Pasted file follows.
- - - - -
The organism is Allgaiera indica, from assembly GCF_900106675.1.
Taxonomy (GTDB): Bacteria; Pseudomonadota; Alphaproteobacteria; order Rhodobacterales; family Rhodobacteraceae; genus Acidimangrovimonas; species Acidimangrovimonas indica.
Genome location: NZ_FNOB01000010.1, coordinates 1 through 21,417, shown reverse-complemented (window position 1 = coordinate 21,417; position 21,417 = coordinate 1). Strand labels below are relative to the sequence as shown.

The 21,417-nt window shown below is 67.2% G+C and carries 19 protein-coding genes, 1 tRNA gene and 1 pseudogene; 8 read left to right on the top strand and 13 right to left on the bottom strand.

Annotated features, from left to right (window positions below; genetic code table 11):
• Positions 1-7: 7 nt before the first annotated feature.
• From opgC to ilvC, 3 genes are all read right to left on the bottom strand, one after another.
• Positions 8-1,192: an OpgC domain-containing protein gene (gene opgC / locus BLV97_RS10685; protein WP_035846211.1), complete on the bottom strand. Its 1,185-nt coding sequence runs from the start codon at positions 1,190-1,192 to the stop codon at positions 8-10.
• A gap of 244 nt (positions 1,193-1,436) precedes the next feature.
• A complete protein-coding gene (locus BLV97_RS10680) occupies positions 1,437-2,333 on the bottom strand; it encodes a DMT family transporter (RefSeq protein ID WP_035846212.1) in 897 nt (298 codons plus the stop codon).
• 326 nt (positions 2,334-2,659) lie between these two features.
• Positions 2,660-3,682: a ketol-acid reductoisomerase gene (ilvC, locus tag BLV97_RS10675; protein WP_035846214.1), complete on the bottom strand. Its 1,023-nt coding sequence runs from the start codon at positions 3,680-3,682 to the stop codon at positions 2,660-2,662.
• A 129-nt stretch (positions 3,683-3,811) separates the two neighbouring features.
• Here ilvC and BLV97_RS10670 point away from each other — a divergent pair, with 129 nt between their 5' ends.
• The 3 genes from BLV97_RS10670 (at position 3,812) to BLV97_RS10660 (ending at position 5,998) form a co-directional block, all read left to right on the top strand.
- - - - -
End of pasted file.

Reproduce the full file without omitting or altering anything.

The organism is Allgaiera indica, from assembly GCF_900106675.1.
Taxonomy (GTDB): Bacteria; Pseudomonadota; Alphaproteobacteria; order Rhodobacterales; family Rhodobacteraceae; genus Acidimangrovimonas; species Acidimangrovimonas indica.
Genome location: NZ_FNOB01000010.1, coordinates 1 through 21,417, shown reverse-complemented (window position 1 = coordinate 21,417; position 21,417 = coordinate 1). Strand labels below are relative to the sequence as shown.

The 21,417-nt window shown below is 67.2% G+C and carries 19 protein-coding genes, 1 tRNA gene and 1 pseudogene; 8 read left to right on the top strand and 13 right to left on the bottom strand.

Annotated features, from left to right (window positions below; genetic code table 11):
• Positions 1-7: 7 nt before the first annotated feature.
• From opgC to ilvC, 3 genes are all read right to left on the bottom strand, one after another.
• Positions 8-1,192: an OpgC domain-containing protein gene (gene opgC / locus BLV97_RS10685; protein WP_035846211.1), complete on the bottom strand. Its 1,185-nt coding sequence runs from the start codon at positions 1,190-1,192 to the stop codon at positions 8-10.
• A gap of 244 nt (positions 1,193-1,436) precedes the next feature.
• A complete protein-coding gene (locus BLV97_RS10680) occupies positions 1,437-2,333 on the bottom strand; it encodes a DMT family transporter (RefSeq protein ID WP_035846212.1) in 897 nt (298 codons plus the stop codon).
• 326 nt (positions 2,334-2,659) lie between these two features.
• Positions 2,660-3,682: a ketol-acid reductoisomerase gene (ilvC, locus tag BLV97_RS10675; protein WP_035846214.1), complete on the bottom strand. Its 1,023-nt coding sequence runs from the start codon at positions 3,680-3,682 to the stop codon at positions 2,660-2,662.
• A 129-nt stretch (positions 3,683-3,811) separates the two neighbouring features.
• Here ilvC and BLV97_RS10670 point away from each other — a divergent pair, with 129 nt between their 5' ends.
• The 3 genes from BLV97_RS10670 (at position 3,812) to BLV97_RS10660 (ending at position 5,998) form a co-directional block, all read left to right on the top strand.